Keep it clear and simple

This point is especially for you my fresh uni grads! This is something I really struggled with when writing my essay.  Between me and my brother– a then masters student– proof-reading my essay, it had started to lose a lot of its personality to the formal business language I had become so accustom to using in all of my writing. I realized my essay was no longer a good representation of me, and distinctly remember crying on the phone to my mother, on a bridge late at night, my tears freezing to my face in the Ottawa winter air. I started over from scratch and was much happier with the results the second time around.  So, keep in mind that you don't have to write the same way you would for school. Find the happy medium between academia and basic English. Just be clear and let your personality shine. 

Get someone to read your work

You definitely don't want to apply for a job as an English teacher with a bunch of spelling and grammar mistakes in your essay, so get some friends or family members to proof-read your essay. They will catch the things that you missed and might even be able to think of something relevant that you forgot to include that could really help you stand out. If you know a current or past JET that can read over your essay, ask them! I guarantee they'd love to help.

In addition to the essay…

Make copies

I highly recommend keeping digital copies of everything during the application process. This is necessary in the beginning anyways, since everything must be submitted online, but even after the initial application try to keep scans of all your documents before sending them in to the embassy or consulate. They could really help you along the way if you need an amendment on a document you sent in. I had to get the same form filled out 3 times due to my doctor's errors! Having a copy and being able to show the error may save you from having to pay that medical document fee a second time.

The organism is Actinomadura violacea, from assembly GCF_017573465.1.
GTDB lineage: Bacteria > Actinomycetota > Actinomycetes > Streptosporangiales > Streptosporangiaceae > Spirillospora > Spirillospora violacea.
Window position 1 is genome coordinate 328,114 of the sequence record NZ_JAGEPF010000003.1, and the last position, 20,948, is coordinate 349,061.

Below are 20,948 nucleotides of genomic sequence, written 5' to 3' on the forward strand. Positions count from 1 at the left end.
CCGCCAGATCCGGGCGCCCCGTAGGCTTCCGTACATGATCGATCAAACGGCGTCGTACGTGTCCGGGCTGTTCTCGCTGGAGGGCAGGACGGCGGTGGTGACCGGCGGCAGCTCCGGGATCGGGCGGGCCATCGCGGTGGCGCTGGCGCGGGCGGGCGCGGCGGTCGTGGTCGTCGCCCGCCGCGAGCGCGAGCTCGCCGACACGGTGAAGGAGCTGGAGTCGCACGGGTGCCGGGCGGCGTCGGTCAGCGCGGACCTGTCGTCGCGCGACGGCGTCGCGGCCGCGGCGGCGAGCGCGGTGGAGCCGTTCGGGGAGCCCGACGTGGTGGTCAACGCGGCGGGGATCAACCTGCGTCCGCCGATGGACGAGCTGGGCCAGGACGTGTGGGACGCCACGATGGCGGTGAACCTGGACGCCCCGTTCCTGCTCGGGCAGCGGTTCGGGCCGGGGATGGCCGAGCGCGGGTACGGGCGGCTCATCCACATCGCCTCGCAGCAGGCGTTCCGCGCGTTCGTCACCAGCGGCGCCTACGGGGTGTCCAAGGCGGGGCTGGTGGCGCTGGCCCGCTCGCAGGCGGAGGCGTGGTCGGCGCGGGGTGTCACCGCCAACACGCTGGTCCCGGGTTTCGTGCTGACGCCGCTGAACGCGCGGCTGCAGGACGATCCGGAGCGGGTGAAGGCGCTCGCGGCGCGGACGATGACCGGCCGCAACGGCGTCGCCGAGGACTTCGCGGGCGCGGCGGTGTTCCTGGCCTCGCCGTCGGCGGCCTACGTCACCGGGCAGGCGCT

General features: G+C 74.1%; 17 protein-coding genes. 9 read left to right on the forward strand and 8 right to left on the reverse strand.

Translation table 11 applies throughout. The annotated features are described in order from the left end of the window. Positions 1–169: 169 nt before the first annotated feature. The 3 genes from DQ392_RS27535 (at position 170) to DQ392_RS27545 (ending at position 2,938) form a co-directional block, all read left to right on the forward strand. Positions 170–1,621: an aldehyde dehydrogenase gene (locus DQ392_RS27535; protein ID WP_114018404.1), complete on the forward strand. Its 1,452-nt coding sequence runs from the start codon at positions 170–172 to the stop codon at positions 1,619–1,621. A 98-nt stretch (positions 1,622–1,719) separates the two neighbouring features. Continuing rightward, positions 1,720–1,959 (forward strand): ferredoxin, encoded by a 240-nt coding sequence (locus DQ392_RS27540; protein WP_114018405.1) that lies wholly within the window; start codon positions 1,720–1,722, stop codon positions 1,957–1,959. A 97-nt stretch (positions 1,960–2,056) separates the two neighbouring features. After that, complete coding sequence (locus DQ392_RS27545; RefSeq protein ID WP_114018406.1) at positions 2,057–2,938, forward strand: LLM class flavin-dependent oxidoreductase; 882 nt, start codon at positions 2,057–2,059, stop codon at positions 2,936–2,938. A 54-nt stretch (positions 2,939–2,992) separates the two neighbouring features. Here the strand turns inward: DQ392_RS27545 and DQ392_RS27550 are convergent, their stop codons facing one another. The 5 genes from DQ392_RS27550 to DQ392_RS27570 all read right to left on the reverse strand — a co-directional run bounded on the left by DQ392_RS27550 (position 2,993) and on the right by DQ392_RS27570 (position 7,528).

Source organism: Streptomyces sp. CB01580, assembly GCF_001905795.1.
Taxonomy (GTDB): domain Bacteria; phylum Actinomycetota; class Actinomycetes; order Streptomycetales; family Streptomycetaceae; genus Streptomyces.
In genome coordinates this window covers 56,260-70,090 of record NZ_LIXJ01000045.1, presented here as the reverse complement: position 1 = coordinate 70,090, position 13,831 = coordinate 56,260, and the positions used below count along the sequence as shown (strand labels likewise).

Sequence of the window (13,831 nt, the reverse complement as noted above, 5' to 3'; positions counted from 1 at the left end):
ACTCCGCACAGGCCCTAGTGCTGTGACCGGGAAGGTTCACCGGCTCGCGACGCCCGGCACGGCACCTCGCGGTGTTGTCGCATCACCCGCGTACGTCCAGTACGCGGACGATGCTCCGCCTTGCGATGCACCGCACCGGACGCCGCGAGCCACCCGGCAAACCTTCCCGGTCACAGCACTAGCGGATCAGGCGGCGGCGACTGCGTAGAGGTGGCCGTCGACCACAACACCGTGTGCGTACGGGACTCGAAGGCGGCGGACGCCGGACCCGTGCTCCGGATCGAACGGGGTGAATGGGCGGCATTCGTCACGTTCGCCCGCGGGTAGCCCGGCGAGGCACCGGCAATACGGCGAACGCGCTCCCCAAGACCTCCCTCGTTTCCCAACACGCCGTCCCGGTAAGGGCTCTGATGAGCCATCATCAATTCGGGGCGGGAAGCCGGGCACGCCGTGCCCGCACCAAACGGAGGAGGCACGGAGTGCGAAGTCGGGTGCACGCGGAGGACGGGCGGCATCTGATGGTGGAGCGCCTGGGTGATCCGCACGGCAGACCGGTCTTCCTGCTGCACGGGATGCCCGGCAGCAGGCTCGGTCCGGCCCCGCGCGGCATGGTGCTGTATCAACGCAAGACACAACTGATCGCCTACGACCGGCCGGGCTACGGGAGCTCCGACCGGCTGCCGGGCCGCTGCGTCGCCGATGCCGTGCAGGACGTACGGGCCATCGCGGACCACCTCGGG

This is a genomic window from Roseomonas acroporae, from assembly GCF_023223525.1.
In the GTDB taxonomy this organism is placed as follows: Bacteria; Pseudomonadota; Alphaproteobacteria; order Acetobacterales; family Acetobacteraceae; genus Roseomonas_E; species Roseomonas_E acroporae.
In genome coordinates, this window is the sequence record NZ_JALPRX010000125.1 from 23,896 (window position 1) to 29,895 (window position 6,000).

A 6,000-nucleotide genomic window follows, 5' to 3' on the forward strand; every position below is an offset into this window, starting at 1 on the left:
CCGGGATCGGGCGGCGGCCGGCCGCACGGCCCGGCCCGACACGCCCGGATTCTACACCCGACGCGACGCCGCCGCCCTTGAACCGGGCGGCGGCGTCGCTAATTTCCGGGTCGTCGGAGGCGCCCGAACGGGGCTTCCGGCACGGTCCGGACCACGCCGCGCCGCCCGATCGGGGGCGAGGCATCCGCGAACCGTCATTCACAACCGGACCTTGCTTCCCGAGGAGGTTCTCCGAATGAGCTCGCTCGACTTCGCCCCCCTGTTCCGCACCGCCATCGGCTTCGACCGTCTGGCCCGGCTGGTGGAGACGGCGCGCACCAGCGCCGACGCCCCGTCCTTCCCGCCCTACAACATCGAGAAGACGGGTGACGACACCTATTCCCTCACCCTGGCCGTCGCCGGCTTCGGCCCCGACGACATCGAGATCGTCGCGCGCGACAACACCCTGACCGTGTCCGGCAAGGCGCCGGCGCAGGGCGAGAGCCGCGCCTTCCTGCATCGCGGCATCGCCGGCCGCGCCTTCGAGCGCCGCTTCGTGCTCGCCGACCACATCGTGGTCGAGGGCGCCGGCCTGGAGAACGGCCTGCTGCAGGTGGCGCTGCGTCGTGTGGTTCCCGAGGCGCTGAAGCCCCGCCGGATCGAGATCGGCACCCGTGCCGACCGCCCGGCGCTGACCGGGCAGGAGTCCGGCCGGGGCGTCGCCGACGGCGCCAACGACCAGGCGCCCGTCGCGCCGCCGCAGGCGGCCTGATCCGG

If you don't have a printer with a scanner, try genius scan; it's easy to whip out on the go. I used this app throughout my entire application process and university career. 

Do everything as early as possible

This could really save you some extra stress later on. My post interview process was anything but smooth, and my police check took me 6.5 weeks to receive even though the expected wait time was much shorter. I was lucky and received it the day before it was due, but I do know some JETs that were not as lucky. This didn’t stop them from getting accepted, but it was definitely an added source of stress.

Double check other people's work.

This goes back to that doctors form I mentioned, but goes for any other form or process you have to depend on someone else for. People make mistakes, so try to catch them early on.

And that's it! If you have any more questions about the application process, statement of purpose,  or JET in general, you are more than welcome to contact me here. I'd be happy to help. Good luck writing!